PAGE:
Czesław Miłosz, one of the most highly respected writers of the twentieth century, has accumulated the wealth of a lifetime in his book Milosz’s ABC’s. He suggests he has written this book “instead of a novel, instead of an essay on the twentieth century, instead of a memoir.” Indeed, the book encompasses each of these genres in turn, offering the reader a rare glimpse into the life of a great poet living out his life in the twentieth century.
Milosz’s ABC’s is a collection of short entries covering a wide variety of topics. As the title suggests, Milosz’s ABC’s is arranged alphabetically by subject, much the way an encyclopedia is structured. Generically, the ABC book has its roots in Poland, and since Miłosz writes only in Polish, the choice of the genre seems fitting. There are both joys and difficulties in this choice, however. The structure of the book is from the outside; that is, there is no organic connection between essays that appear next to each other. Their titles simply follow each other in the alphabet. Consequently, the book sometimes seems fragmented and without direction, one random entry following another. On the other hand, the juxtapositions of widely varying topics often open interesting connections between two or more seemingly unrelated topics. In this way, the book sometimes comes close to resembling poetry, where the unexpected image butts up against some other unlikely idea. The reader’s comfort with randomness will probably affect the response to the book. Those readers needing clear, logical transitions will not find them and may be disconcerted by the leaps between entries. Those readers who delight in the unexpected twist of the text will find the abecedarian approach filled with surprise and serendipity.
Miłosz writes biographies of people he knows and of people he does not know, historical essays about Poland and the world, literary criticism, philosophical treatises, and a variety of other less well-defined pieces. Each piece is firmly grounded in the twentieth century (with a few exceptions, such as the entry on the nineteenth century American poet Walt Whitman), and the totality of the book captures a sense of a recently departed past.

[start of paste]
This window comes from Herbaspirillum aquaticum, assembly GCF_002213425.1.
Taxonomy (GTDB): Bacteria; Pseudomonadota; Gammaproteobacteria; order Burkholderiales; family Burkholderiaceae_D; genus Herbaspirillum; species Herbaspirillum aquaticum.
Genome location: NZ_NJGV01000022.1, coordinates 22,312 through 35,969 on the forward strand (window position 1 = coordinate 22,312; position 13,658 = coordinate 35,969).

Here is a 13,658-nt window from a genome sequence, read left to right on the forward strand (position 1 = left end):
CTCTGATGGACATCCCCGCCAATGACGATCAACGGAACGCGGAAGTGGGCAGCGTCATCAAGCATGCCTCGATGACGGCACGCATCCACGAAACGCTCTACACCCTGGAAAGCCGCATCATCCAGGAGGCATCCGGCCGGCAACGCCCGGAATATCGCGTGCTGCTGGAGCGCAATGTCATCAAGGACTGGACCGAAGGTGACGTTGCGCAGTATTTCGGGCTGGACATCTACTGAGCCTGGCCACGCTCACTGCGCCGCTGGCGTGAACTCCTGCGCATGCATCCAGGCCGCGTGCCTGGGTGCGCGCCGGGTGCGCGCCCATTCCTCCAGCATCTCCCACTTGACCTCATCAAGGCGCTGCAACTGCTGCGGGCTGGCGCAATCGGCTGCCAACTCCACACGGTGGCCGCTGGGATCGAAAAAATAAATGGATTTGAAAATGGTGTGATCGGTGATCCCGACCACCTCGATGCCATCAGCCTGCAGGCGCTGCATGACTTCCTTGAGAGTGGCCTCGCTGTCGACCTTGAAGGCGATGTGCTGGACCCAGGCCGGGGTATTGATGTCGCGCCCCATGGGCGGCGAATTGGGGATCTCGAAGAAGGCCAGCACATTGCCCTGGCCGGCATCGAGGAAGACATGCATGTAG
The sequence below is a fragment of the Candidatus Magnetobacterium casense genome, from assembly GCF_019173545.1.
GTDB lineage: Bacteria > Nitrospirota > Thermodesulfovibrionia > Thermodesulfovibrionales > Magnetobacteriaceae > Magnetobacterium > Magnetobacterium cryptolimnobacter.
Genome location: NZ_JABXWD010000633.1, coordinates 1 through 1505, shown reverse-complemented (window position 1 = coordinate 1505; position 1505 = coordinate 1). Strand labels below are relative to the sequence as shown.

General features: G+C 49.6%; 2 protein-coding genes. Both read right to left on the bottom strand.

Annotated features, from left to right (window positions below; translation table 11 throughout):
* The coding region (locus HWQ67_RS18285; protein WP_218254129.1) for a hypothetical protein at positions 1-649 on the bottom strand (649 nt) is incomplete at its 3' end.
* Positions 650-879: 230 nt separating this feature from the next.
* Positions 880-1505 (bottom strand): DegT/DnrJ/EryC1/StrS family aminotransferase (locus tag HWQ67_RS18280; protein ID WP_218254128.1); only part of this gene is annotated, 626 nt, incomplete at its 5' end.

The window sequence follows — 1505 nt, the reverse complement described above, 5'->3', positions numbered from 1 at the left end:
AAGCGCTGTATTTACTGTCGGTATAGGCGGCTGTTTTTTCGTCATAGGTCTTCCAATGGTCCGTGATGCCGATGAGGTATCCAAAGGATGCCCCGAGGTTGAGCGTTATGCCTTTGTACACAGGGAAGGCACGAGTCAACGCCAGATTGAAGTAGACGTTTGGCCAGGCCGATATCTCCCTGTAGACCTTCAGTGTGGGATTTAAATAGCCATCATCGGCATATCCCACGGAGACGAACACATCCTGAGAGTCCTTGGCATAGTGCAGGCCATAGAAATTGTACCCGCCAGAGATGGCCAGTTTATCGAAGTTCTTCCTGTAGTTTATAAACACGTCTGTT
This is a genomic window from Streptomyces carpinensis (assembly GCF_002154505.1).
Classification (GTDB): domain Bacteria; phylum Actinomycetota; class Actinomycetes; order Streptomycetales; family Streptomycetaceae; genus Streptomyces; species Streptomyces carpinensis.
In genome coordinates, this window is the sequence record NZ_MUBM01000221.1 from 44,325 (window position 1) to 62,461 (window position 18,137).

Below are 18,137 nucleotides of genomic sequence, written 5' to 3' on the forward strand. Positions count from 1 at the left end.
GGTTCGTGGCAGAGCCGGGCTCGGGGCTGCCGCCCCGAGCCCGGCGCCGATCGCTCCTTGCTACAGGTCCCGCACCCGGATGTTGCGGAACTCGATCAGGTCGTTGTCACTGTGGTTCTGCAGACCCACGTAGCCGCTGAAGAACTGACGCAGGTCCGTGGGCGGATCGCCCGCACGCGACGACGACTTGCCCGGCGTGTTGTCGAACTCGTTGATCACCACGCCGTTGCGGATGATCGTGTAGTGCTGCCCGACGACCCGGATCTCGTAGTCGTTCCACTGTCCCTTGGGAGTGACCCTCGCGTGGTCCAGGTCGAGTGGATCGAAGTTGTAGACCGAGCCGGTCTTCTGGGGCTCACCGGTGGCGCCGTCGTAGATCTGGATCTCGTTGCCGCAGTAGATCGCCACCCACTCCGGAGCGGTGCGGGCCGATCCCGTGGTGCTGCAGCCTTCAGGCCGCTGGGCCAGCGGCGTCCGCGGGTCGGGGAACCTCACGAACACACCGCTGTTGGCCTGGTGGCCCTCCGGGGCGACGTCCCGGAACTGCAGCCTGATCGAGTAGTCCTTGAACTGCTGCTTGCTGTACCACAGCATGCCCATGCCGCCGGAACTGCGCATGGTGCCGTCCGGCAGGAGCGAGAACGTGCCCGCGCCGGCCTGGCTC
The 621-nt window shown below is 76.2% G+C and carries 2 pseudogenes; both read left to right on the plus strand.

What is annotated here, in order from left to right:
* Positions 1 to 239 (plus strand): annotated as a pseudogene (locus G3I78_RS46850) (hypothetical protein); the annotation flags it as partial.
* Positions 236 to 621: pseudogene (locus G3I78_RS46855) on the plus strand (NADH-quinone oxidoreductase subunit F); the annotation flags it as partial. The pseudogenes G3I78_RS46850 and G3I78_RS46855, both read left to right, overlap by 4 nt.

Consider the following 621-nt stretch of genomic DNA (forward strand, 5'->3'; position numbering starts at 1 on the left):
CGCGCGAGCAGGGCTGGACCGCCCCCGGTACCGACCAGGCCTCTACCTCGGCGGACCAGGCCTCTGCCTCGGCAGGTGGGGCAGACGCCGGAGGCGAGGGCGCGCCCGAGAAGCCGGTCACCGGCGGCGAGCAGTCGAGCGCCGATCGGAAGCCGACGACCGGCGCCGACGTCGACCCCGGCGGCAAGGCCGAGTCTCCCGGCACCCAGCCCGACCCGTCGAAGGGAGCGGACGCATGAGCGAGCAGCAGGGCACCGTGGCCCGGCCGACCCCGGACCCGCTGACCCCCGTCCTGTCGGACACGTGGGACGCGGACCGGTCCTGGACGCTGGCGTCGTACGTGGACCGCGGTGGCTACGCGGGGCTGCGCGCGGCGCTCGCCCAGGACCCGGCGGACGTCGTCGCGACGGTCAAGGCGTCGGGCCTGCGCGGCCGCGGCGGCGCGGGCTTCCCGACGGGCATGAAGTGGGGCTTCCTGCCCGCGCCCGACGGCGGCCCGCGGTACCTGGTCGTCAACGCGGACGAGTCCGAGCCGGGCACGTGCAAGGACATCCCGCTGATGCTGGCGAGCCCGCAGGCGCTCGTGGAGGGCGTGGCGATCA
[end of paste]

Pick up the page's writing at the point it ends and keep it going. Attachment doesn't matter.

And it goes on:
As a reader, it would be possible to build one’s own path through the book, perhaps reading all the biographies first, then examining the philosophy. Another reader might choose to dip into the book at random spots, creating a different set of juxtapositions. Yet another reader might start at the beginning and work through the essays to the last page. Each of these choices would produce a particular kind of reading, different from that produced by another choice.
Miłosz chooses to begin his book with an entry on Ludwik Abramowicz, the publisher of The Wilno Review, an important influence on Miłosz’s early years. In this first entry, Miłosz also introduces his memories of and love for the town in which he grew up. This first essay, then, sets up a number of themes to which Miłosz will return: Wilno, Poland, the twentieth century, and memory.
Miłosz also addresses the horror of the twentieth century in a number of essays. In “Anus Mundi,” an expression that means “the world’s anus,” he reflects on Auschwitz, Poland, and the role of art and poetry in the face of such evil. In addition, he responds to philosopher Theodor Adorno’s statement that “it would be an abomination to write lyric poetry after Auschwitz.” Miłosz himself lived in Poland, the place a German described as “anus mundi” in 1942, and wrote lyric poetry throughout. He counters Adorno’s statement with one of his own, that “gentle verses written in the midst of horror declare themselves for life; they are the body’s rebellion against its destruction.” For Miłosz, poetry offers comfort, and as such must be written in spite of the horror of human existence.
Miłosz writes not only of Polish historic and literary figures, he also includes some Americans in his ABC’s. Two poets who receive very different treatment are Robert Frost and Walt Whitman. Miłosz takes Frost to task for hiding his biography behind the guise of the New England farmer. Indeed, Miłosz goes so far as to say that he does not like Frost’s poetry. Whitman, on the other hand, receives the highest praise from Miłosz: “The divine literatus’ had conquered the distance between the I’ and the crowd, had devoured religions and philosophies, so that instead of contradictions, mortality and immortality both fit into...
(The entire section is 1855 words.)